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Rice

Discussion in 'Greetings and Introductions' started by Angengray, Dec 5, 2019.

  1. Angengray

    Angengray · Member

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    Hi everyone
    Please can you give me any ideas on the safest rice for a type 2 diabetic ? I went too extreme on carb cutting lost alot of weight now I have Afib :( a little scary as I was only diagnosed in May this year. Need to up my carbs a bit and was wondering if any kind of rice I moderate I could use.thanks.
     
  2. Listlad

    Listlad Prediabetes · Well-Known Member

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    My wife eats a lot of rice. One of the things she does to improve the texture is to wash the rice thoroughly first. This seems to get rid of a lot of starch. This must surely reduce the carb effect of the rice.
     
  3. bulkbiker

    bulkbiker Type 2 · Master

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    Could I ask why you think upping the carbs would help with atrial fibrilation? New one on me...
     
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  4. hyponilla

    hyponilla Type 1 · Member

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    Cauliflower rice is a great low carb alternative with just 5g of carbs per 100g. Cheap and easy to make. You could mix it in with normal rice depending on what carb count you were after.
     
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  5. Resurgam

    Resurgam Type 2 (in remission!) · Expert

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    I have often been told that eating carbs is the only way to stay healthy - over and over again. I think they actually believe it, but it is rather cruel to suggest that a serious medical problem such as atrial fibrillation is caused by not eating rice - I'd strongly advise getting a second opinion on that.
     
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  6. Daphne917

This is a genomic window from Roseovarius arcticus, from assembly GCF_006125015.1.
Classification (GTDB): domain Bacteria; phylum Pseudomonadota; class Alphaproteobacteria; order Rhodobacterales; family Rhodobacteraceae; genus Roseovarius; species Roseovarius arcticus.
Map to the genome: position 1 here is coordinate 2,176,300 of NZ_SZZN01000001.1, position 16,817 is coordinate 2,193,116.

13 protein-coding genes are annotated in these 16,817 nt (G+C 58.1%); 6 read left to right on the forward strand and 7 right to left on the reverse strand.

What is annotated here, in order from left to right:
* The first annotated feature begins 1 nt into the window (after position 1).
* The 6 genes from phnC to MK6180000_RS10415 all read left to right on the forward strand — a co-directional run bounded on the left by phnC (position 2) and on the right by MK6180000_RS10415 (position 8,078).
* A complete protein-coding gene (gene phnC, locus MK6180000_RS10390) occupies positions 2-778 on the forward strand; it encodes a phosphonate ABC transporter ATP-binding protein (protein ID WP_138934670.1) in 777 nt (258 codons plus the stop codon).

Daphne917 Type 2 (in remission!) · Well-Known Member

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    @Angengray sorry to hear about your Afib - my husband has it but his is controlled by drugs which, unfortunately, cause other problems. Have they managed to find the cause yet? Re rice I occasionally have a small amount which I cook, swill thoroughly under a cold tap and then reheat - I find this doesn’t raise my BS too much. However I seem to be able to tolerate more carbs than a lot if forum members and have managed to maintain my hba1c in non-diabetic levels for 7 years on between 100 - 130g per day. Have you got a monitor so that you can see the effect rice will have?
     
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  7. angustia

    angustia Type 2 · Well-Known Member

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    Brown rice. It's lesser carbs than the other types and you get soluble fiber from it.
     
  8. jpscloud

    jpscloud Type 2 · Well-Known Member

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    Wild rice is ok for me BG wise, and I like it very much, but it's horribly expensive.
     
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  9. NicoleC1971

    NicoleC1971 Type 1 · Well-Known Member

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    Not clear on why you are associating Afib with drastic carb cutting?
    If you want to cut carbs maybe do half cauli rice and half brown rice. My kids don't notice if I do this!
    Think small palm sized amount rather than your typical curry house heap, and fill up on the good stuff - veg, meat, fish etc.
     
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  10. slip

    slip Type 1 · Well-Known Member

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    Ironically weight loss helps against Afib apparently.
     
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  11. JohnH2019

    JohnH2019 Prediabetes · Well-Known Member

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    Have you looked into supplements like Ubiquinol (CoQ10), carnitine, magnesium? Have you checked whether you are deficient in any nutrients? Eating enough healthy fats?
     
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  12. Resurgam

    Resurgam Type 2 (in remission!) · Expert

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    brown rice is 77 percent carb and white is 80 percent - that is hardly worth considering, really.
     
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  13. Alexandra100

    Alexandra100 Prefer not to say · Well-Known Member

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    It didn't help me against Afib. However I suspect that reducing one's bg may help against vagal AF. Raised bg can damage all nerves, including the vagal nerve.
     
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  14. Alexandra100

    Alexandra100 Prefer not to say · Well-Known Member